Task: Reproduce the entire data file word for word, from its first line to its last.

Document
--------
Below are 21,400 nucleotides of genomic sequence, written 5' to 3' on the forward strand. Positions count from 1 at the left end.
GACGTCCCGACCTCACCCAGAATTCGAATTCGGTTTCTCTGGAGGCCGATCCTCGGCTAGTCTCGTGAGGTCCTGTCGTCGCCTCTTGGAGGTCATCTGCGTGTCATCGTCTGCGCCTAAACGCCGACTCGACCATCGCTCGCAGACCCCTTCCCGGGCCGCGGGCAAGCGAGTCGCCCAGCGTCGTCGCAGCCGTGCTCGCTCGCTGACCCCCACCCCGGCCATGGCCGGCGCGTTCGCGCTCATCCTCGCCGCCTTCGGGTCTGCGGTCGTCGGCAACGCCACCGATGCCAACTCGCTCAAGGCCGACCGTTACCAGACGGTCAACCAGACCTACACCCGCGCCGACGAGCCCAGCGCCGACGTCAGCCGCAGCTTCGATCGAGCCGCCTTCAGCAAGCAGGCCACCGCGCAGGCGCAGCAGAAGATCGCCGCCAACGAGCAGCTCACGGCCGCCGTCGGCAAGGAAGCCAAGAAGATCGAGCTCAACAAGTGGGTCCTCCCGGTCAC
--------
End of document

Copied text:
Below are 21,400 nucleotides of genomic sequence, written 5' to 3' on the forward strand. Positions count from 1 at the left end.
GACGTCCCGACCTCACCCAGAATTCGAATTCGGTTTCTCTGGAGGCCGATCCTCGGCTAGTCTCGTGAGGTCCTGTCGTCGCCTCTTGGAGGTCATCTGCGTGTCATCGTCTGCGCCTAAACGCCGACTCGACCATCGCTCGCAGACCCCTTCCCGGGCCGCGGGCAAGCGAGTCGCCCAGCGTCGTCGCAGCCGTGCTCGCTCGCTGACCCCCACCCCGGCCATGGCCGGCGCGTTCGCGCTCATCCTCGCCGCCTTCGGGTCTGCGGTCGTCGGCAACGCCACCGATGCCAACTCGCTCAAGGCCGACCGTTACCAGACGGTCAACCAGACCTACACCCGCGCCGACGAGCCCAGCGCCGACGTCAGCCGCAGCTTCGATCGAGCCGCCTTCAGCAAGCAGGCCACCGCGCAGGCGCAGCAGAAGATCGCCGCCAACGAGCAGCTCACGGCCGCCGTCGGCAAGGAAGCCAAGAAGATCGAGCTCAACAAGTGGGTCCTCCCGGTCAC